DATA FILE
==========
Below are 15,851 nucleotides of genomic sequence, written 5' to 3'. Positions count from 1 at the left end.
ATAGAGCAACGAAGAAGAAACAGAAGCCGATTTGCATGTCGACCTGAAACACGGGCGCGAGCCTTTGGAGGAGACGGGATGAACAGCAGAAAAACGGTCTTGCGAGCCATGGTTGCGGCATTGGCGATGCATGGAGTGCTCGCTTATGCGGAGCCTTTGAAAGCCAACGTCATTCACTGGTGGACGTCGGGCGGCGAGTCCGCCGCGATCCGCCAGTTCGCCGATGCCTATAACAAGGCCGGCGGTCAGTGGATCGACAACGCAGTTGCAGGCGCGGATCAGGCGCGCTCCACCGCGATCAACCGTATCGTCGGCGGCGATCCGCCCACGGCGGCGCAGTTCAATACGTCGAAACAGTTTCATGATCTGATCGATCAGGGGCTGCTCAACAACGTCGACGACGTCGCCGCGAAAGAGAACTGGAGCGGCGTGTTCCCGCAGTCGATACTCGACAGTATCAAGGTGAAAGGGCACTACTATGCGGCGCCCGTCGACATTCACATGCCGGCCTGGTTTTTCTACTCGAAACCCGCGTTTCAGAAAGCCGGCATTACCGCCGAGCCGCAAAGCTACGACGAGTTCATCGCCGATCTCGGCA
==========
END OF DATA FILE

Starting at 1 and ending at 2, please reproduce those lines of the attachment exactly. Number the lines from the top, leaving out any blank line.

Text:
Below are 15,851 nucleotides of genomic sequence, written 5' to 3'. Positions count from 1 at the left end.
ATAGAGCAACGAAGAAGAAACAGAAGCCGATTTGCATGTCGACCTGAAACACGGGCGCGAGCCTTTGGAGGAGACGGGATGAACAGCAGAAAAACGGTCTTGCGAGCCATGGTTGCGGCATTGGCGATGCATGGAGTGCTCGCTTATGCGGAGCCTTTGAAAGCCAACGTCATTCACTGGTGGACGTCGGGCGGCGAGTCCGCCGCGATCCGCCAGTTCGCCGATGCCTATAACAAGGCCGGCGGTCAGTGGATCGACAACGCAGTTGCAGGCGCGGATCAGGCGCGCTCCACCGCGATCAACCGTATCGTCGGCGGCGATCCGCCCACGGCGGCGCAGTTCAATACGTCGAAACAGTTTCATGATCTGATCGATCAGGGGCTGCTCAACAACGTCGACGACGTCGCCGCGAAAGAGAACTGGAGCGGCGTGTTCCCGCAGTCGATACTCGACAGTATCAAGGTGAAAGGGCACTACTATGCGGCGCCCGTCGACATTCACATGCCGGCCTGGTTTTTCTACTCGAAACCCGCGTTTCAGAAAGCCGGCATTACCGCCGAGCCGCAAAGCTACGACGAGTTCATCGCCGATCTCGGCA